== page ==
Recently after several minutes of begging, I handed my son my digital camera (probably not the smartest thing I did that day). I was somewhat amazed at how quickly with minimal instruction, he set off to point and shoot. He really loved looking for just the right shot, it seemed to come naturally to him.
He took the photos in this post, remember he is only four (granted I'm showing you the best of the lot).
Now he wants a camera of his own. I have looked at some cameras designed for kids and they seem over priced for what they are. I'd be better off just buying a $25-$50 no frills regular digital camera. Maybe for his birthday this year.
While researching the question, I found Children as Photographers, according to their site:
Children as Photographers is a large-scale research project looking at how and why children take photographs. Undertaken jointly by the National Museum of Photography, Film & Television, the University of Birmingham and Kodak, the project features the photographs of 180 children from five European countries - and their comments about their work. This website aims to address every possible audience for the project, and functions at the same time as an academic resource; a huge (and fun) photo album; and a unique insight into the world of children.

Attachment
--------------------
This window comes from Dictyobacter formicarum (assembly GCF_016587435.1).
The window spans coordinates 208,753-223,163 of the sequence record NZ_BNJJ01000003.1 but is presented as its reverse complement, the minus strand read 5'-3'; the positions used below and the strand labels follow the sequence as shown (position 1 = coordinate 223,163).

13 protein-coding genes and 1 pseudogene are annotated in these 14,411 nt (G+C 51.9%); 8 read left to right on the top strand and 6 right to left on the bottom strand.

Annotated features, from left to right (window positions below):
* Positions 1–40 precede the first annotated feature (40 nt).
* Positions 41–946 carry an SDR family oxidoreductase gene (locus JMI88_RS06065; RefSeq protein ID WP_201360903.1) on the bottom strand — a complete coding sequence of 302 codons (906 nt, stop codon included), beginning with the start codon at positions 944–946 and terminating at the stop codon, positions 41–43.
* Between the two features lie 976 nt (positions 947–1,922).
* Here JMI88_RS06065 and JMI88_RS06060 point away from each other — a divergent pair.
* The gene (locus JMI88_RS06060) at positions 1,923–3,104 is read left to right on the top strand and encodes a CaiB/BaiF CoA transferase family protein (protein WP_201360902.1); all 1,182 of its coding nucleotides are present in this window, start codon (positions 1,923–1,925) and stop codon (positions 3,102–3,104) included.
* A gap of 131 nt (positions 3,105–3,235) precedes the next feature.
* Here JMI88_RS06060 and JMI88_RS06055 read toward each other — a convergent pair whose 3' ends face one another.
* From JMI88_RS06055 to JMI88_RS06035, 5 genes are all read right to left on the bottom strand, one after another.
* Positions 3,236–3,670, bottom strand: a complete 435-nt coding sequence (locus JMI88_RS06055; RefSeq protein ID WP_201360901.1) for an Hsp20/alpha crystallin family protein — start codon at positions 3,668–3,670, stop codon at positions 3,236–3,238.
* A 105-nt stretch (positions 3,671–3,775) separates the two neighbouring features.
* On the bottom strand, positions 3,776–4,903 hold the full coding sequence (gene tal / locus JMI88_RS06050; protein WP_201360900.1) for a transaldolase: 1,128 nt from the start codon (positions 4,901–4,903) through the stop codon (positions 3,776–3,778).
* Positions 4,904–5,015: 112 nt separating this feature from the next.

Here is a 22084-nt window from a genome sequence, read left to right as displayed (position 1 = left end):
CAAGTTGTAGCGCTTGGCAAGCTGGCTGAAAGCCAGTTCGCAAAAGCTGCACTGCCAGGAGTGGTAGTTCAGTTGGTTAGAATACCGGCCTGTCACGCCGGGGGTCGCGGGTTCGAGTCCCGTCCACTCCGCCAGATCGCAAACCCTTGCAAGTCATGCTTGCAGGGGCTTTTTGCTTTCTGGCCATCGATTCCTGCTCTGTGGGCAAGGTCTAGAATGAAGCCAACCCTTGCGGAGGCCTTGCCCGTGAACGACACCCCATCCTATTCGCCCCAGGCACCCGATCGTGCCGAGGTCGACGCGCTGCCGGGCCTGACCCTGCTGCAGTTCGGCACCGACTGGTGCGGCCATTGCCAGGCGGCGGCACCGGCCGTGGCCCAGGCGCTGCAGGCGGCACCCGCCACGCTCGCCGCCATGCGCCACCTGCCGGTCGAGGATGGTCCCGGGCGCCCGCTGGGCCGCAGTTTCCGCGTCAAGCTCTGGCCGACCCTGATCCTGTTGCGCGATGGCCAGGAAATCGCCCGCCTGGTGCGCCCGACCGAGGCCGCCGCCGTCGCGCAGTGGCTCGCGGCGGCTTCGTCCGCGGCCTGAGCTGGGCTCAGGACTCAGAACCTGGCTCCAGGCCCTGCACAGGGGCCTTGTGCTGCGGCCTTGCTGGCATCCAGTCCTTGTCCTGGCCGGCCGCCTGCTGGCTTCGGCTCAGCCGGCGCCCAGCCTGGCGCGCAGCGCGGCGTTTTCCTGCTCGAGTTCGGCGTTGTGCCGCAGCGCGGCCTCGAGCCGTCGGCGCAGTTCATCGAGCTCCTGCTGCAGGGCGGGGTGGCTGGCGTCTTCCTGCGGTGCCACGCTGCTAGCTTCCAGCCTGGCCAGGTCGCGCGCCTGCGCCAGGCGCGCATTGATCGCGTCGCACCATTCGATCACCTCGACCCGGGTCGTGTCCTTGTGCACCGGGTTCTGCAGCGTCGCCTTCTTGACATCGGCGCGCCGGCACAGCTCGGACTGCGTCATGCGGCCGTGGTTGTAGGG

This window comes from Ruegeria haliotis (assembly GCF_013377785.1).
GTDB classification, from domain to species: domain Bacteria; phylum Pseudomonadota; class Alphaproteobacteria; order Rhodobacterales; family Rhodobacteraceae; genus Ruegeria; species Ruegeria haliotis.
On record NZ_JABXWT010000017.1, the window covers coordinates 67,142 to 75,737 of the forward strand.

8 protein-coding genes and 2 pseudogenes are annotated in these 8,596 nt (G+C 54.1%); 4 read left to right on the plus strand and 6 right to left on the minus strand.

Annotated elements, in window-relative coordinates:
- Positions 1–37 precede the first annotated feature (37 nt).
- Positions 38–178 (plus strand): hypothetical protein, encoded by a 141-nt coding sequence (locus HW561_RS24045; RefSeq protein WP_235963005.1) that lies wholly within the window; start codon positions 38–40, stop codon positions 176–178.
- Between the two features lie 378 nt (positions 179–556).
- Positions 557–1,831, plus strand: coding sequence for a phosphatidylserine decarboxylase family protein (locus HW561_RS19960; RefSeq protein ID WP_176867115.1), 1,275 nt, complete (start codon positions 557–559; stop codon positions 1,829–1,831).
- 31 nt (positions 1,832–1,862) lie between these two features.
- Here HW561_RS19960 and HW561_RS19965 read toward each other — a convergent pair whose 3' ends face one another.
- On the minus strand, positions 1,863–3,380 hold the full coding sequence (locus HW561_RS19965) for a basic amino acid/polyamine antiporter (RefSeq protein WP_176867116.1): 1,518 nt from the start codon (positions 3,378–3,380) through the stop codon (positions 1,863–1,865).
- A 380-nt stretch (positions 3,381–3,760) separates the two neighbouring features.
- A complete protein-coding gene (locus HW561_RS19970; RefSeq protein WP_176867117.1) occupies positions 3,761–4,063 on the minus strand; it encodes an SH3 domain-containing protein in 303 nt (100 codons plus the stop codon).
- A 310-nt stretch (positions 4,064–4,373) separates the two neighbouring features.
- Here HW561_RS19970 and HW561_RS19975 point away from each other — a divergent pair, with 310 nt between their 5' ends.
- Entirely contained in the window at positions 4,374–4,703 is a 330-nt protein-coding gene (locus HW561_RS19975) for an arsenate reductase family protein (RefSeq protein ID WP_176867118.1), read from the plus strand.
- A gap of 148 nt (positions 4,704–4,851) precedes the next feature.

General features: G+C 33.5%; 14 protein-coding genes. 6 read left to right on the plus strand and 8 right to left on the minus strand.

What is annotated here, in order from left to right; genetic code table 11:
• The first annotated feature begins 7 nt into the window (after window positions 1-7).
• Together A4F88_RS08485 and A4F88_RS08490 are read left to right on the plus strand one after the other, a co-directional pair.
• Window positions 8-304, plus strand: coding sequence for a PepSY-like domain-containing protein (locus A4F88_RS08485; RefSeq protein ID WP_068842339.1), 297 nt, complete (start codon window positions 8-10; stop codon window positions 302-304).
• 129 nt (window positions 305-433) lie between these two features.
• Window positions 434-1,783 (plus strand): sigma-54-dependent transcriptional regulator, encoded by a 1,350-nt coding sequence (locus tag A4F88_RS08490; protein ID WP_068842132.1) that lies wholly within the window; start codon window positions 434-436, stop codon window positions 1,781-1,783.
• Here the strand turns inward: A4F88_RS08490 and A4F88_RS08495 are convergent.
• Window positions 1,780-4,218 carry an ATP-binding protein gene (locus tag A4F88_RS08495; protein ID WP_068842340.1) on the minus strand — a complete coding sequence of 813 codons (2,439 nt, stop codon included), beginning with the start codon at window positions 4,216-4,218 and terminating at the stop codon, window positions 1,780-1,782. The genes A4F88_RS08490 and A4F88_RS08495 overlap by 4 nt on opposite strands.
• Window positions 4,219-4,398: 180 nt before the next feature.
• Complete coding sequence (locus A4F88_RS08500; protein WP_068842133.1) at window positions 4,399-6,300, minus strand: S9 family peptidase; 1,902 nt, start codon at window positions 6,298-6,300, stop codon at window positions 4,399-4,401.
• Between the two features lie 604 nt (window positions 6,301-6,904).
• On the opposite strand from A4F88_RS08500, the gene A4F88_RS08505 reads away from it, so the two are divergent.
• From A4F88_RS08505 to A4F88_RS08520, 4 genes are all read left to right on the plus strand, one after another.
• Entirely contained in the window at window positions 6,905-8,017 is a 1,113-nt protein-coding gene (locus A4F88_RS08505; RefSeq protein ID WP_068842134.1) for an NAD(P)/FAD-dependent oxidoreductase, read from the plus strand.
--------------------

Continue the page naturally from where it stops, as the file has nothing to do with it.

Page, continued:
They have listed their findings and it seems that children like to take photos for many of the same reasons adults do. The project focused on three age groups: seven, eleven and fifteen year-olds. This paragraph sums up the differences found between the age groups:
There are cultural and artistic precedents for speculating that children might use photography as a way of defining their world and affirming their control over important aspects of it. Consistent with this notion, we found that 7 year-olds took photographs of arrangements of their family members, toys, physical possessions, or of their home. In contrast, 11-year-olds took more photographs of the external world around them and of their pets, often posed or dressed in silly clothes. Finally, the distinctive feature of photography in 15-year-olds was that it was an interactive social activity, with many of the pictures selected showing groups of friends actively responding to the camera.
They also have a gallery of the participants photos to view. Go have a look, I was impressed with the amount of researched they had done. It must have been a terrifically fun project to be involved with!